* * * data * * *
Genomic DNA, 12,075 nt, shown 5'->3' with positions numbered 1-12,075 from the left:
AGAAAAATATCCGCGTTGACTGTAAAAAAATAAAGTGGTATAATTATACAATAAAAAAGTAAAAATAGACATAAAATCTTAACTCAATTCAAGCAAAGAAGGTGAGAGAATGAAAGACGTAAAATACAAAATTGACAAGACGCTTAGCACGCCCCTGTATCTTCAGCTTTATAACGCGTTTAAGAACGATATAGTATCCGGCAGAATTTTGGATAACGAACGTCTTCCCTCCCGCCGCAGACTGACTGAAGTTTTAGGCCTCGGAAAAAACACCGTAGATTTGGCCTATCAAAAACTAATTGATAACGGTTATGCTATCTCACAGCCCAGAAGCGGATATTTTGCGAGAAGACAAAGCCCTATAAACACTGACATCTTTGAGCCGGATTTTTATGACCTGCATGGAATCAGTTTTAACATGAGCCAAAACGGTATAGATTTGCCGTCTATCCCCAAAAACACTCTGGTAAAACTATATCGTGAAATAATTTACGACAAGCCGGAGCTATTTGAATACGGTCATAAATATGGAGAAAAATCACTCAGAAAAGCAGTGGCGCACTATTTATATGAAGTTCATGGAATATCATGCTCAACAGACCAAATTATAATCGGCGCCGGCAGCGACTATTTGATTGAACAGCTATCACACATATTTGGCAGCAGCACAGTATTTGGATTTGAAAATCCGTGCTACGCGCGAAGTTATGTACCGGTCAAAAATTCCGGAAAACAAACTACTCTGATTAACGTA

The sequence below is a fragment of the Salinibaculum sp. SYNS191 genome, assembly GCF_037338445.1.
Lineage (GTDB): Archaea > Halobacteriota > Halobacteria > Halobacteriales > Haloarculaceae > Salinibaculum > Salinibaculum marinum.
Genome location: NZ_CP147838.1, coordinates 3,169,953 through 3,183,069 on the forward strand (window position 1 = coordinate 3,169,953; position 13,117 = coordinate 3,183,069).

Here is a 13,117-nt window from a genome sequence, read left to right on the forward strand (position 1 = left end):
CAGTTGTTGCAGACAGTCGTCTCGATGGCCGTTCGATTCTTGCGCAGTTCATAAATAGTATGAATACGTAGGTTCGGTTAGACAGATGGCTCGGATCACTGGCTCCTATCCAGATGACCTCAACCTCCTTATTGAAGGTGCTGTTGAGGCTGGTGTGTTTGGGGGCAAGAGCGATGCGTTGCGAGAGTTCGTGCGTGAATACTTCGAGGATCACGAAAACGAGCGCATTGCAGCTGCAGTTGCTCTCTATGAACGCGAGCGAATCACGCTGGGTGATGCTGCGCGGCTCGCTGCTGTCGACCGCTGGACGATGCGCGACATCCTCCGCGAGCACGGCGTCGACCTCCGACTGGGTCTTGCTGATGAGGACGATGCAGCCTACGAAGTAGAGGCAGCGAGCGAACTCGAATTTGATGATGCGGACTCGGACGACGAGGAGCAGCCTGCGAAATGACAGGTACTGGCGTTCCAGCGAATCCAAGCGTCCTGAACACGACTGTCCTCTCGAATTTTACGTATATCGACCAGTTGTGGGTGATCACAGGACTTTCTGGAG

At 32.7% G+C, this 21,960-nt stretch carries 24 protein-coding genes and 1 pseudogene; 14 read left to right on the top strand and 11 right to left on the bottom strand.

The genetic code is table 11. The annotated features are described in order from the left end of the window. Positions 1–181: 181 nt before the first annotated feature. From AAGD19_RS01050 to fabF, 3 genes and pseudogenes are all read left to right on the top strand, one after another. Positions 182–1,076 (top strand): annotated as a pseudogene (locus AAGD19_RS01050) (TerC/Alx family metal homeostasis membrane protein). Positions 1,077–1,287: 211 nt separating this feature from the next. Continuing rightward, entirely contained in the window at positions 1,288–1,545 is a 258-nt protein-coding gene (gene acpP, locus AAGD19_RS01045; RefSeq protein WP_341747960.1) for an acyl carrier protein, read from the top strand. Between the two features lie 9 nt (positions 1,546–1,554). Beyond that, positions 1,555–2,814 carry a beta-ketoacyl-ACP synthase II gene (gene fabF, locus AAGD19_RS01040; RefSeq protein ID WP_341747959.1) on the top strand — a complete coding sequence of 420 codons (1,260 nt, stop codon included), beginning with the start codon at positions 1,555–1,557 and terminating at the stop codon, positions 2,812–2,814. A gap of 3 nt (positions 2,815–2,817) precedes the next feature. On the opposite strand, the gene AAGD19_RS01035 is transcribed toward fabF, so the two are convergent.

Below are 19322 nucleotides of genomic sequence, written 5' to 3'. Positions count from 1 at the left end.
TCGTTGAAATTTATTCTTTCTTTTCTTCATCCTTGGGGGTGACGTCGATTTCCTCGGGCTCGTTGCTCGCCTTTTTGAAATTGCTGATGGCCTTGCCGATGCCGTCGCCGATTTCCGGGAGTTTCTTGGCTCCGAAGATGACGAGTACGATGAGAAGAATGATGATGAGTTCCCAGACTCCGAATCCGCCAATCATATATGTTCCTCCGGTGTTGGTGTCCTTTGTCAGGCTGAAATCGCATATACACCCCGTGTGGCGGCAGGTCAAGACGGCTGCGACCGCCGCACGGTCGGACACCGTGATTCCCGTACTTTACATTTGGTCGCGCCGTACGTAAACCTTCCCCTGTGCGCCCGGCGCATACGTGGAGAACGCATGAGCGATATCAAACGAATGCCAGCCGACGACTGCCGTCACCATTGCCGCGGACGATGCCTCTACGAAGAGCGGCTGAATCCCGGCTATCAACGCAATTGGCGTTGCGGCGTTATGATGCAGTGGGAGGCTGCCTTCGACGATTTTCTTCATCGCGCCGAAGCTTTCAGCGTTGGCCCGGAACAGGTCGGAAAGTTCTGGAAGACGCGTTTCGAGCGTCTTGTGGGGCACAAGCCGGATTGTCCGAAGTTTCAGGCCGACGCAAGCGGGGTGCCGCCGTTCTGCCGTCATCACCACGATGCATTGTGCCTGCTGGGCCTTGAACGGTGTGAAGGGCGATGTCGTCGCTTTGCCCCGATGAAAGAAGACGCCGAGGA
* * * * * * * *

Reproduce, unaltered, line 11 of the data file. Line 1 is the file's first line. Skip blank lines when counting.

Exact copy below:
TCGTTGAAATTTATTCTTTCTTTTCTTCATCCTTGGGGGTGACGTCGATTTCCTCGGGCTCGTTGCTCGCCTTTTTGAAATTGCTGATGGCCTTGCCGATGCCGTCGCCGATTTCCGGGAGTTTCTTGGCTCCGAAGATGACGAGTACGATGAGAAGAATGATGATGAGTTCCCAGACTCCGAATCCGCCAATCATATATGTTCCTCCGGTGTTGGTGTCCTTTGTCAGGCTGAAATCGCATATACACCCCGTGTGGCGGCAGGTCAAGACGGCTGCGACCGCCGCACGGTCGGACACCGTGATTCCCGTACTTTACATTTGGTCGCGCCGTACGTAAACCTTCCCCTGTGCGCCCGGCGCATACGTGGAGAACGCATGAGCGATATCAAACGAATGCCAGCCGACGACTGCCGTCACCATTGCCGCGGACGATGCCTCTACGAAGAGCGGCTGAATCCCGGCTATCAACGCAATTGGCGTTGCGGCGTTATGATGCAGTGGGAGGCTGCCTTCGACGATTTTCTTCATCGCGCCGAAGCTTTCAGCGTTGGCCCGGAACAGGTCGGAAAGTTCTGGAAGACGCGTTTCGAGCGTCTTGTGGGGCACAAGCCGGATTGTCCGAAGTTTCAGGCCGACGCAAGCGGGGTGCCGCCGTTCTGCCGTCATCACCACGATGCATTGTGCCTGCTGGGCCTTGAACGGTGTGAAGGGCGATGTCGTCGCTTTGCCCCGATGAAAGAAGACGCCGAGGA